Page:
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Film review: Elysium - an 'allegory for class warfare'
Brettros, CWI Austria
Elysium is a dystopian sci-fi action film starring Matt Damon and Jodie Foster. It follows the story of Max da Costa, a factory worker living in the ruins of Los Angeles in the year 2154.
In this future, the rich and powerful have fled the poverty, disease, and environmental destruction they've wrought on the world, and moved to a space station called Elysium.
There they live in an idyllic society, far removed from ordinary people's struggles on earth.
Like director Neill Blomkamp's critically acclaimed last film District 9, Elysium uses the sci-fi genre to explore social issues.
The major difference is that instead of humans exploiting and oppressing aliens, it is the super-rich exploiting and oppressing the overwhelming majority.
Asked in an interview whether Elysium reveals how he sees Earth in 140 years, Blomkamp responded "No, no, no.
"This isn't science fiction. This is today. This is now." He sees this movie as "meant to be an allegory for class warfare."
In fact the film, representing the future Los Angeles, a hell-hole of human misery, was shot in the modern-day slums of Mexico City.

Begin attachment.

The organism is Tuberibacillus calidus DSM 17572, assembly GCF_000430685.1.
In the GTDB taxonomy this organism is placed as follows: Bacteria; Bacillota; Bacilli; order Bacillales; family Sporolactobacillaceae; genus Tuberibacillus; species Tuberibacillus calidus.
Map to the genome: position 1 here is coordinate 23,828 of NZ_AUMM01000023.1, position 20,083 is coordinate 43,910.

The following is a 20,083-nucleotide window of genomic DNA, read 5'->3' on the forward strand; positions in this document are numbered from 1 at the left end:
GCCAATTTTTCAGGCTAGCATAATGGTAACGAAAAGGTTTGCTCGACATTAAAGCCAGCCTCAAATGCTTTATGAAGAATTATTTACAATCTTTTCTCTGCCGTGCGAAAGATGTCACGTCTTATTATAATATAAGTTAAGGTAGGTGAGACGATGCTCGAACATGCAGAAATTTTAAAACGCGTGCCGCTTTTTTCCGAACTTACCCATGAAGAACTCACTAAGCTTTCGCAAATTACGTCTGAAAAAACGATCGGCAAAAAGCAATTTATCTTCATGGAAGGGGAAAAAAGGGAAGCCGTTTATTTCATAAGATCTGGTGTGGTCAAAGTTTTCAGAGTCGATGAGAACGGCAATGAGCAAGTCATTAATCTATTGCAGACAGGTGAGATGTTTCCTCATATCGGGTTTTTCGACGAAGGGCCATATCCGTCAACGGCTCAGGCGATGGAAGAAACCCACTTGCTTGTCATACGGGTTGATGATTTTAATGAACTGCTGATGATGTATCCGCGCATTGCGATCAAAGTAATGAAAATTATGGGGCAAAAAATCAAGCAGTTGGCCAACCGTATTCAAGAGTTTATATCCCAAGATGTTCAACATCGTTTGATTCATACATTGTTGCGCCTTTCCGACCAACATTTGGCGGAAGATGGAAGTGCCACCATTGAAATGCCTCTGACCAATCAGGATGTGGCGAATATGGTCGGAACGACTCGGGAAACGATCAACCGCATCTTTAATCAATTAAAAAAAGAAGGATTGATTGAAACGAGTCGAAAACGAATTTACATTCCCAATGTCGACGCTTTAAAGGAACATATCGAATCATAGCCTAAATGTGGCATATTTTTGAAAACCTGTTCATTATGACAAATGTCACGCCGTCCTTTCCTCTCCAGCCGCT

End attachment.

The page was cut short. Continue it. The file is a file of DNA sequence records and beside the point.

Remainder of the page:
The massive divisions between rich and poor, while set in the future, reflect what already exists under capitalism today.
The pay gap between American CEOs and workers has grown by 1,000% in the last 63 years (data from Bloomberg, April 2013).
In the US McDonald's workers are told to get a second job and work over 70 hours a week to make ends meet on minimum wage; hundreds of thousands of immigrants are deported each year, tearing families apart; the rich get the world's highest-quality healthcare, while the poor get by without health insurance or struggle to maintain low-quality coverage.
Unlike films which show the oppressors' "human" side, Elysium makes no attempt to humanise the rich and powerful.
They are either seen as blithely ignorant of the inhuman system of inequality and exploitation that they benefit from, or are consciously fighting to protect that system.
When a group of gangsters try to hijack a rich executive making his way to Elysium, the audience feels no sympathy for him; it's the same executive that runs the factory that has effectively killed Max - his only chance of survival is making it to Elysium.
The film doesn't say it explicitly, but the root of the problem is capitalism. Socialists say that this system that puts short-term profits ahead of all things, from the environment to workers' living conditions, must be replaced to achieve equality and real change.
The film shows Matt Damon fighting for humankind rather than the actual organising needed to establish a society that can meet the needs of all.
Nonetheless, this is a film worth watching.
This is an edited extract from a review that appears on socialistworld.net
In The Socialist 28 August 2013:
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